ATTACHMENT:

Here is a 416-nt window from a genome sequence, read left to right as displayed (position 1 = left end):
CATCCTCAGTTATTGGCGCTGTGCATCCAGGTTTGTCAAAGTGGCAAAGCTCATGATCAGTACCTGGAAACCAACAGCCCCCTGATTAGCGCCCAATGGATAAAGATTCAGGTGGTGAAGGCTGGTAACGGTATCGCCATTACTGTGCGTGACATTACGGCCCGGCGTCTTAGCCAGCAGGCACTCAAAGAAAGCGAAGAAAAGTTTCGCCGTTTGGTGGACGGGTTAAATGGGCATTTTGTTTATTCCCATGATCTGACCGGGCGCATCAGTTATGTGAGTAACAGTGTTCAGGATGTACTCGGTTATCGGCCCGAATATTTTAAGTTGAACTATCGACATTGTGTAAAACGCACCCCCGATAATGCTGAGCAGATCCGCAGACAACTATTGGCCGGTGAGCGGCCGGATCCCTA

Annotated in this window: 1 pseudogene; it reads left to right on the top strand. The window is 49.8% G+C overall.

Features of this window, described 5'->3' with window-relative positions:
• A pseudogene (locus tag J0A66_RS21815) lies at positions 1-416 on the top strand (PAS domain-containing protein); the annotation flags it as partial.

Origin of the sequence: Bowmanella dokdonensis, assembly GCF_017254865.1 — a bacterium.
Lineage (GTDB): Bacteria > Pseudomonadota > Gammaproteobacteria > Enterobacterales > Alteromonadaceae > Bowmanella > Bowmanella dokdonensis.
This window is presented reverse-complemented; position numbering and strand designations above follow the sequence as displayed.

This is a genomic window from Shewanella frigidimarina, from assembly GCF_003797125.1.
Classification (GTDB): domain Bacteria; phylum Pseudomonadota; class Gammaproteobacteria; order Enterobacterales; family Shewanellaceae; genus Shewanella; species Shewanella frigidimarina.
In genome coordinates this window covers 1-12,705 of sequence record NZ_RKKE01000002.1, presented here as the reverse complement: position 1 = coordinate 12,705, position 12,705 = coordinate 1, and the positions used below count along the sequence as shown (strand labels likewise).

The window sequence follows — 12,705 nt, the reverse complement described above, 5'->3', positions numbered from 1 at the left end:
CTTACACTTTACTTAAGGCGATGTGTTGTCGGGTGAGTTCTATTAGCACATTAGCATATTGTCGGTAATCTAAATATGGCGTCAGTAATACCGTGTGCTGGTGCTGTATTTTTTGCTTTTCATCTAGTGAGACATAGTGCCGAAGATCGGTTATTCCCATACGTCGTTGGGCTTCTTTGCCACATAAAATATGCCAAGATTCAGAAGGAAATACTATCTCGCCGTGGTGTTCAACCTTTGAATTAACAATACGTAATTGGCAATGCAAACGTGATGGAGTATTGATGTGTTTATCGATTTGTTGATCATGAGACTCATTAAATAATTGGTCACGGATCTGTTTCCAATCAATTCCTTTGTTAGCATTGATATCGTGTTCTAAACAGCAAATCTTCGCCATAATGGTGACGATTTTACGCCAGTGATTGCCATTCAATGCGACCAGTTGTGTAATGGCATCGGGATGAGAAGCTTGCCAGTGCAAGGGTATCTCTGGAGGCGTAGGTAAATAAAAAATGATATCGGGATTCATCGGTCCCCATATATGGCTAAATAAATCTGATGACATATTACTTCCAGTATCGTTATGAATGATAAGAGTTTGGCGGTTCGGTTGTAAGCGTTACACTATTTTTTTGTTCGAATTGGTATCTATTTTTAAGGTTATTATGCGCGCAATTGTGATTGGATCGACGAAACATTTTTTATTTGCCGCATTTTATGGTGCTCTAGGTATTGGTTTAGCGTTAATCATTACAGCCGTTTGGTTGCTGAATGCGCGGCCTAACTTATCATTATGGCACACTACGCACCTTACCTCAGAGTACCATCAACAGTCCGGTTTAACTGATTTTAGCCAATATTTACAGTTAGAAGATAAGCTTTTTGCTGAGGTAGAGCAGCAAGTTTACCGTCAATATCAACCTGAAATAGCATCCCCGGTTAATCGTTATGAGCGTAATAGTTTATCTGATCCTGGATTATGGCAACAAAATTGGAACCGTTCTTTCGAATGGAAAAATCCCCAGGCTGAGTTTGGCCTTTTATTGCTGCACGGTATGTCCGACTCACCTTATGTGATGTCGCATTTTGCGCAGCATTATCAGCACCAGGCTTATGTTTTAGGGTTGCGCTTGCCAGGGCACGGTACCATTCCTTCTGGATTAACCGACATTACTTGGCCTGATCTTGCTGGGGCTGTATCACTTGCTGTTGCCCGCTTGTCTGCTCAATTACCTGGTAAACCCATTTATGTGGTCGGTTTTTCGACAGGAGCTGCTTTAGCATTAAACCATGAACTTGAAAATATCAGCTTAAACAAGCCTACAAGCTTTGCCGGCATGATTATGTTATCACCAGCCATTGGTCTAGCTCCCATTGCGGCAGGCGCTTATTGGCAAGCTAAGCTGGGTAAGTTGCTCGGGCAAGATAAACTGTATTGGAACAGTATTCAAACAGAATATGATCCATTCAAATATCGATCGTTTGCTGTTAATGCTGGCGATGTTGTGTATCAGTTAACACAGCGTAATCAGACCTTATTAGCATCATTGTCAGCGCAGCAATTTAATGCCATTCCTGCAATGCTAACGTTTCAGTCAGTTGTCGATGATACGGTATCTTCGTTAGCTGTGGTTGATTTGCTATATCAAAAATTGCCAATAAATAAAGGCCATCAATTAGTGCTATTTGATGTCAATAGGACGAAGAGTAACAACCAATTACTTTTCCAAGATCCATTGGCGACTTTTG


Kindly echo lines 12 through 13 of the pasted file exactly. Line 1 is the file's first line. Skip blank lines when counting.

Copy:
The window sequence follows — 12,705 nt, the reverse complement described above, 5'->3', positions numbered from 1 at the left end:
CTTACACTTTACTTAAGGCGATGTGTTGTCGGGTGAGTTCTATTAGCACATTAGCATATTGTCGGTAATCTAAATATGGCGTCAGTAATACCGTGTGCTGGTGCTGTATTTTTTGCTTTTCATCTAGTGAGACATAGTGCCGAAGATCGGTTATTCCCATACGTCGTTGGGCTTCTTTGCCACATAAAATATGCCAAGATTCAGAAGGAAATACTATCTCGCCGTGGTGTTCAACCTTTGAATTAACAATACGTAATTGGCAATGCAAACGTGATGGAGTATTGATGTGTTTATCGATTTGTTGATCATGAGACTCATTAAATAATTGGTCACGGATCTGTTTCCAATCAATTCCTTTGTTAGCATTGATATCGTGTTCTAAACAGCAAATCTTCGCCATAATGGTGACGATTTTACGCCAGTGATTGCCATTCAATGCGACCAGTTGTGTAATGGCATCGGGATGAGAAGCTTGCCAGTGCAAGGGTATCTCTGGAGGCGTAGGTAAATAAAAAATGATATCGGGATTCATCGGTCCCCATATATGGCTAAATAAATCTGATGACATATTACTTCCAGTATCGTTATGAATGATAAGAGTTTGGCGGTTCGGTTGTAAGCGTTACACTATTTTTTTGTTCGAATTGGTATCTATTTTTAAGGTTATTATGCGCGCAATTGTGATTGGATCGACGAAACATTTTTTATTTGCCGCATTTTATGGTGCTCTAGGTATTGGTTTAGCGTTAATCATTACAGCCGTTTGGTTGCTGAATGCGCGGCCTAACTTATCATTATGGCACACTACGCACCTTACCTCAGAGTACCATCAACAGTCCGGTTTAACTGATTTTAGCCAATATTTACAGTTAGAAGATAAGCTTTTTGCTGAGGTAGAGCAGCAAGTTTACCGTCAATATCAACCTGAAATAGCATCCCCGGTTAATCGTTATGAGCGTAATAGTTTATCTGATCCTGGATTATGGCAACAAAATTGGAACCGTTCTTTCGAATGGAAAAATCCCCAGGCTGAGTTTGGCCTTTTATTGCTGCACGGTATGTCCGACTCACCTTATGTGATGTCGCATTTTGCGCAGCATTATCAGCACCAGGCTTATGTTTTAGGGTTGCGCTTGCCAGGGCACGGTACCATTCCTTCTGGATTAACCGACATTACTTGGCCTGATCTTGCTGGGGCTGTATCACTTGCTGTTGCCCGCTTGTCTGCTCAATTACCTGGTAAACCCATTTATGTGGTCGGTTTTTCGACAGGAGCTGCTTTAGCATTAAACCATGAACTTGAAAATATCAGCTTAAACAAGCCTACAAGCTTTGCCGGCATGATTATGTTATCACCAGCCATTGGTCTAGCTCCCATTGCGGCAGGCGCTTATTGGCAAGCTAAGCTGGGTAAGTTGCTCGGGCAAGATAAACTGTATTGGAACAGTATTCAAACAGAATATGATCCATTCAAATATCGATCGTTTGCTGTTAATGCTGGCGATGTTGTGTATCAGTTAACACAGCGTAATCAGACCTTATTAGCATCATTGTCAGCGCAGCAATTTAATGCCATTCCTGCAATGCTAACGTTTCAGTCAGTTGTCGATGATACGGTATCTTCGTTAGCTGTGGTTGATTTGCTATATCAAAAATTGCCAATAAATAAAGGCCATCAATTAGTGCTATTTGATGTCAATAGGACGAAGAGTAACAACCAATTACTTTTCCAAGATCCATTGGCGACTTTTG